• Petersen wins third in challenge

    Los Alamos Middle School student Lillian Petersen won third place for her project, “Detecting Climate Change Through Means and Extremes.”
    Petersen’s study aggregated data from thousands of weather stations around the world, which she processed and analyzed with a Python program she wrote to find overall changes and trends in climate around the world.
    She also won the Community Impact award for working with the Bradbury Science Museum to make a traveling exhibit that will be shown in museums across the country.

  • County econ administrator Fisher dies

    Los Alamos County’s Economic Vitality Administrator Greg Fisher died suddenly Wednesday, according to the county. The following is a statement from County Manager Harry Burgess.
     “I was shocked and saddened to learn last night of the unexpected death of our county employee, Greg Fisher. Greg was our Economic Vitality Administrator and was involved in a variety of economic development projects and initiatives here in our business community as well as businesses in northern New Mexico. He was actively involved with economic development at the state level, and well-known in many communities across New Mexico, having worked in Portales before moving to Los Alamos several years ago. Our thoughts and prayers are with Greg’s daughter Maya this morning, as well as his family and friends. He was passionate about bringing new economic development and tourism opportunities to Los Alamos, and will be greatly missed.”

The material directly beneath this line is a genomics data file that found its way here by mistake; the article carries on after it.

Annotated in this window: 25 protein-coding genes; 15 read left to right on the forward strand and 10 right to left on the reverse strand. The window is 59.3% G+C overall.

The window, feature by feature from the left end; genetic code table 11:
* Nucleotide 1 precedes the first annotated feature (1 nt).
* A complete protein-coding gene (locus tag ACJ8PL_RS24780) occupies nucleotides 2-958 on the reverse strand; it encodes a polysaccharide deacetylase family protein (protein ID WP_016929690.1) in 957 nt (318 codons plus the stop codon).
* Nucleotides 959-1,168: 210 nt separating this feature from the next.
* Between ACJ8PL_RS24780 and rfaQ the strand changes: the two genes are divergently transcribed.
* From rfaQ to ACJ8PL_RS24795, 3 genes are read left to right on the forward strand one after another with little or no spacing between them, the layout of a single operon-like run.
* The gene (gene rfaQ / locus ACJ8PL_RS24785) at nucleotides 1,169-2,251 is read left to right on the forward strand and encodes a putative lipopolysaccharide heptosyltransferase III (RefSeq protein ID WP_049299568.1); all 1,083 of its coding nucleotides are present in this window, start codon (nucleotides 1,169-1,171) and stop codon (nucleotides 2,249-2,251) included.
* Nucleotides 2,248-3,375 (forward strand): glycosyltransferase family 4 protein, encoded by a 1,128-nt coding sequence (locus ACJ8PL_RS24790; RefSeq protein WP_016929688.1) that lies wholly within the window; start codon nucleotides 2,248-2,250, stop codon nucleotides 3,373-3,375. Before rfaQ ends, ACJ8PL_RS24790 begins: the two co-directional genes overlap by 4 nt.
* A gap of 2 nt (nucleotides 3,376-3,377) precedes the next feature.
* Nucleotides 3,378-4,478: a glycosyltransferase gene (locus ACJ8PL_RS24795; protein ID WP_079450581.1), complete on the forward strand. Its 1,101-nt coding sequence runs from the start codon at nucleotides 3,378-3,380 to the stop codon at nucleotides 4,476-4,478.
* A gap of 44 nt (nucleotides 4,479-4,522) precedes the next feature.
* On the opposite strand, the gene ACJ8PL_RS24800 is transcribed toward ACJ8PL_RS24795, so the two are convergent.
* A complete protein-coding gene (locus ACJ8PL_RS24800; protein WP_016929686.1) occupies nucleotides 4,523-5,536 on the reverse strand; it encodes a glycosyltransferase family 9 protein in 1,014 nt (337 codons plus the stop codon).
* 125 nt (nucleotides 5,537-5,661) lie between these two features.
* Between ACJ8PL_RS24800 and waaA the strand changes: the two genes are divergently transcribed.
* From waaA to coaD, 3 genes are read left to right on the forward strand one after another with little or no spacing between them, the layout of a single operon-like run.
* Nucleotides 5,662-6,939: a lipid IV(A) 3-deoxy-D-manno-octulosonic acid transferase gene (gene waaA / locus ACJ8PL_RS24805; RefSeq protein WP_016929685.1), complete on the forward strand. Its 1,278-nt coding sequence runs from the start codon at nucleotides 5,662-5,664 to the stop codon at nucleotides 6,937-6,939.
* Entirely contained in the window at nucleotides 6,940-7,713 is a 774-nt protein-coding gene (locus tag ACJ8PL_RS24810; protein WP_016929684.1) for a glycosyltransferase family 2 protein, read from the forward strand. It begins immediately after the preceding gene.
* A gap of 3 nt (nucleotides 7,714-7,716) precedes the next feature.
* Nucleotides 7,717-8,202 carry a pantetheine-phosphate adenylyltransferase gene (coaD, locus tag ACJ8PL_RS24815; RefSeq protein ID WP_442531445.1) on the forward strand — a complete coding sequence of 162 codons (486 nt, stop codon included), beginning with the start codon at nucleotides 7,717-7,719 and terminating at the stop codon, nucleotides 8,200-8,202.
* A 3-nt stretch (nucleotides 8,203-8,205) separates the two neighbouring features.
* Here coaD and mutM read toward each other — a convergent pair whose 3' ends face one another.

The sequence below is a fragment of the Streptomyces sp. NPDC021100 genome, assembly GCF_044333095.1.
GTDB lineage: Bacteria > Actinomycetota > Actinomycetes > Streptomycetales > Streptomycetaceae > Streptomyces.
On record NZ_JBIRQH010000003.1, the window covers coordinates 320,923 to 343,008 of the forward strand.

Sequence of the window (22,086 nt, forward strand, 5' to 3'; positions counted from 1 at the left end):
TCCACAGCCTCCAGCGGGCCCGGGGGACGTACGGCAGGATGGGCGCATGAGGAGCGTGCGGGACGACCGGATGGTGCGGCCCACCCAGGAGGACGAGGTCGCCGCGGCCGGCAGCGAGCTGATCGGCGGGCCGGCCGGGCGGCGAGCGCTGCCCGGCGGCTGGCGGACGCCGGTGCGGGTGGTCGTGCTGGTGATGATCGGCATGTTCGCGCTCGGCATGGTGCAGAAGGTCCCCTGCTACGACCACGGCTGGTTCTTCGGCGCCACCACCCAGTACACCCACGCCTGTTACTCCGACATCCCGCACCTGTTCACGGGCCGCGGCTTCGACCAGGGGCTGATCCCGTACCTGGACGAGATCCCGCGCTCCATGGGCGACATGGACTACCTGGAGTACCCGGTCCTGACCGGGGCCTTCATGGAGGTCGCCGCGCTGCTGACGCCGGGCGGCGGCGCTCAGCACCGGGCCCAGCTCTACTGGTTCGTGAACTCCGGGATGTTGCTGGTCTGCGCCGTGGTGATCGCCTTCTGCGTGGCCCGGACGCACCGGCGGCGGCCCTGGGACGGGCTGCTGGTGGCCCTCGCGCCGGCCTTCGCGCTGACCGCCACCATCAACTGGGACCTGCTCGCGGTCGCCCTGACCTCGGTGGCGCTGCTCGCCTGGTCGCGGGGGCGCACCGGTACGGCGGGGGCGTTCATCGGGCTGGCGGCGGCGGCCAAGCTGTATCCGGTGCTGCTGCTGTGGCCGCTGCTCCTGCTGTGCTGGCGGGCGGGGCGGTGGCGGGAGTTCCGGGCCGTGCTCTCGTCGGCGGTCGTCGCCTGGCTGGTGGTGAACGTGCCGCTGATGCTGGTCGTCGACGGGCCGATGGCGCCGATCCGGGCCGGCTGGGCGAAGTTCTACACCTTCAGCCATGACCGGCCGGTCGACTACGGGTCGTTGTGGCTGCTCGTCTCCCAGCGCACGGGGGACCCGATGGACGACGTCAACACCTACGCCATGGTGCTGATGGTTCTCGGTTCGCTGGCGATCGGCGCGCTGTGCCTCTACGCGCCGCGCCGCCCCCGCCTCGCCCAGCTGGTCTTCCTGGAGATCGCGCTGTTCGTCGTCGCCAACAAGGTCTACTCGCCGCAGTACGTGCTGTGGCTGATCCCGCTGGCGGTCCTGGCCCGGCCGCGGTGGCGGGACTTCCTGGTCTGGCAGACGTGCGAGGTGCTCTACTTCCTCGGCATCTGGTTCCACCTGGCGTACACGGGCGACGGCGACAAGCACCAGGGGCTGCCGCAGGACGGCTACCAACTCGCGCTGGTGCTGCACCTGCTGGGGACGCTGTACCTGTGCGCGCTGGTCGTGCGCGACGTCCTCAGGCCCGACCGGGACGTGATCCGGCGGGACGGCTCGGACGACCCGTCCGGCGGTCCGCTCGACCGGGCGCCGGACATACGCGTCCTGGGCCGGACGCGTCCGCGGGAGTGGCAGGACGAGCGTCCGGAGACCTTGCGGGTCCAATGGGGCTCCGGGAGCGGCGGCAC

• Trujillo sentenced in 2015 beating case

    An Española man was sentenced in court Wednesday for severely beating his ex-girlfriend in June of 2015, and for two other altercations he had with her later in the year, one in Rio Arriba County.
    Adrian Trujillo, 27, accepted a plea agreement where he will be placed on supervised probation and enroll in a domestic violence program approved by the New Mexico Children Youth and Families Department. Trujillo also won’t be allowed to have any contact with the victim except at court hearings and supervised custody visits with his child.